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Figure 1
General strategy for neutron crystallographic refinement of biological macromolecules. The X-ray model serves as a starting point; H atoms are subsequently added and the model is optimized to obtain the best agreement with the observed neutron data. The initial positions of some H atoms can be predicted from the known geometries of certain functional groups. For others, particularly those in solvent molecules, initial positions can only be determined from inspecting the neutron scattering density map. The proportions of hydrogen and deuterium at labile sites must also be refined in cases where the crystal has been grown or soaked in D2O to enhance its neutron scattering properties. D atoms (neutron scattering length of 6.67 × 10−15 m) appear as strong positive peaks in neutron scattering density maps, thereby revealing the location of isotopically exchanged H atoms and enhancing the scattering power of water molecules, whilst H atoms themselves (neutron scattering length of −3.7 × 10−15 m) appear as negative troughs. For amino-acid side chains that can be ionized, the neutron scattering density maps must be inspected to determine whether or not a H or D atom is present and in what position.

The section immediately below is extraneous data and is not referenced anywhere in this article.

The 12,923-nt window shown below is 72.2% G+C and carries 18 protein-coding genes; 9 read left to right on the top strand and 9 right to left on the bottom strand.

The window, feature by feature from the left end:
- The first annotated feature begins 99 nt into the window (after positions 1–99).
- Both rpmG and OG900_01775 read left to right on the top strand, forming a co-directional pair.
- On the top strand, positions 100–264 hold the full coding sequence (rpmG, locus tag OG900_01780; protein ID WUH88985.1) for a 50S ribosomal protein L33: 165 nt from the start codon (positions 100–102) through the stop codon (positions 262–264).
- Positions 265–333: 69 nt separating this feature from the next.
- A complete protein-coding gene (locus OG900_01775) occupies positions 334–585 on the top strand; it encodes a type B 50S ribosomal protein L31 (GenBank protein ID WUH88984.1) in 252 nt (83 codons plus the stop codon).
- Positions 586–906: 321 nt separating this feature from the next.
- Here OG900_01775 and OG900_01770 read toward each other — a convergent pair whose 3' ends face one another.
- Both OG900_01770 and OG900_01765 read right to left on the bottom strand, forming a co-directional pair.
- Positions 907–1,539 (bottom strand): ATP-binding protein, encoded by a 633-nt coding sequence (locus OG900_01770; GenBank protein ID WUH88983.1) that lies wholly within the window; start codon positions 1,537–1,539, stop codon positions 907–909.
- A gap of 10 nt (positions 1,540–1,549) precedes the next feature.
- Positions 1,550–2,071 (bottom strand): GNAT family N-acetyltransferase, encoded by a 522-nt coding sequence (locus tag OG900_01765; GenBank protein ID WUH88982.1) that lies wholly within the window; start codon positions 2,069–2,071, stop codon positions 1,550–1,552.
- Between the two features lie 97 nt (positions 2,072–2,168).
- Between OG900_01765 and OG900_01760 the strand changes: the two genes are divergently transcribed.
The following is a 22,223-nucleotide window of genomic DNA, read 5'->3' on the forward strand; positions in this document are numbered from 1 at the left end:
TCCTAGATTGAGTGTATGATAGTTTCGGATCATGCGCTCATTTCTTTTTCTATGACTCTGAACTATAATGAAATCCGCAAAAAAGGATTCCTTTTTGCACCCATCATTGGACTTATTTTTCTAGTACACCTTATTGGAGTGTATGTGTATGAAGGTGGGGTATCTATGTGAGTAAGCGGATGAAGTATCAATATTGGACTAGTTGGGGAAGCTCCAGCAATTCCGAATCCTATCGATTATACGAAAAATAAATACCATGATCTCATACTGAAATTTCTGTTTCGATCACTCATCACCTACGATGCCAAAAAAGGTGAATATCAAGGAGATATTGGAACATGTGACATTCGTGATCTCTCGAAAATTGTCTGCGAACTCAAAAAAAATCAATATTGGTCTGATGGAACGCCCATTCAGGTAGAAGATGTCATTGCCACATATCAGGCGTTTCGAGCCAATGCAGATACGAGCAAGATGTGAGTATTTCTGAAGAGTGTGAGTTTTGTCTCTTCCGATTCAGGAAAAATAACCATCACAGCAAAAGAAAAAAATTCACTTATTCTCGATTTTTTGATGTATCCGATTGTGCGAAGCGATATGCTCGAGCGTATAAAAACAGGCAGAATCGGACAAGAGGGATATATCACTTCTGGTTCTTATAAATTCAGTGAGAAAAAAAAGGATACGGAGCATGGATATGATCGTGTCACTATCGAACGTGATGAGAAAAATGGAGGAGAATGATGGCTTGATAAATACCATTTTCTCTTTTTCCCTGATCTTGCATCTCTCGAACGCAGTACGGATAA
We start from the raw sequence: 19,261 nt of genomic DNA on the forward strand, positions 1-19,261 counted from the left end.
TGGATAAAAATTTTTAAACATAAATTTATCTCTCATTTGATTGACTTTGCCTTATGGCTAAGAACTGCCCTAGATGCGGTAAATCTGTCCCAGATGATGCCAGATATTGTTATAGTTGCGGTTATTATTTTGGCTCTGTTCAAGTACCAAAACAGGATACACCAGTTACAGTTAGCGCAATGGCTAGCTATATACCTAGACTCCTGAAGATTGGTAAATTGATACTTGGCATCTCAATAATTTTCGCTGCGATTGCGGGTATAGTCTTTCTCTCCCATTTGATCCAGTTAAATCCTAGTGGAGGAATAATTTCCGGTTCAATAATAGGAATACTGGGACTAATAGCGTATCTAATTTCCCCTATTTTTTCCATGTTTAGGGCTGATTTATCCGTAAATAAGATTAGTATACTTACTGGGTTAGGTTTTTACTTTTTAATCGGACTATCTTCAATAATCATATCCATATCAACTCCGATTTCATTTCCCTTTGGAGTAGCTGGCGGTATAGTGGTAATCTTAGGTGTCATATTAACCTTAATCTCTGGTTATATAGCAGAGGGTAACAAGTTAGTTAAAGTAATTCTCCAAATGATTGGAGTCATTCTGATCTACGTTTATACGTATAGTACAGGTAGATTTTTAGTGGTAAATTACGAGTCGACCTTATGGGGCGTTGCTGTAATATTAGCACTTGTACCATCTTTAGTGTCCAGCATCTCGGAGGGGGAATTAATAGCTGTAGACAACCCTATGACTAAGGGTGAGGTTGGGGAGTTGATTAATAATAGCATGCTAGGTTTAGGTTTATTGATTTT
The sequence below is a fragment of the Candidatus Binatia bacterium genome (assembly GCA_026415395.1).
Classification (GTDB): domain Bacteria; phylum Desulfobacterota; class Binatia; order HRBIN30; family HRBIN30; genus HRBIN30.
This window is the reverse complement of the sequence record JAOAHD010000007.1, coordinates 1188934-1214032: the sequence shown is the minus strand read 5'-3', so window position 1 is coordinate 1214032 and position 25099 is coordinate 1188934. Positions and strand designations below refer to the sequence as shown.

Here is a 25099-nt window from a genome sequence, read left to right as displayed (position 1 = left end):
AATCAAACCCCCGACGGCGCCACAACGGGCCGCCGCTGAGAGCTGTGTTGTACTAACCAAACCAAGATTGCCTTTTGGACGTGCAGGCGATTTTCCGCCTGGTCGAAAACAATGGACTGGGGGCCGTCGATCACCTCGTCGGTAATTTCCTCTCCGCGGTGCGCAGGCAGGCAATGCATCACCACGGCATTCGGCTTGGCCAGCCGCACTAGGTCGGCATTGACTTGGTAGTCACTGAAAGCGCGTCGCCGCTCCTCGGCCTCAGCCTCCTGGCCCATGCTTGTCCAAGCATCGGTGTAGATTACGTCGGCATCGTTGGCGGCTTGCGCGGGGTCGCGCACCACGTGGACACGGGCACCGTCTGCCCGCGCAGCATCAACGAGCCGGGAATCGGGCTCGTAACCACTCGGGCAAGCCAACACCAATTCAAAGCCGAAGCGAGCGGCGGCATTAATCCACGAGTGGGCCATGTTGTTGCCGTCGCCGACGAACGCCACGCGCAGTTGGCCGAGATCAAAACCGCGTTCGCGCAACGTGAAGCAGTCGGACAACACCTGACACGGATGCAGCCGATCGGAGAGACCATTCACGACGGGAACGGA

Journal logoBIOLOGICAL
ISSN: 1399-0047
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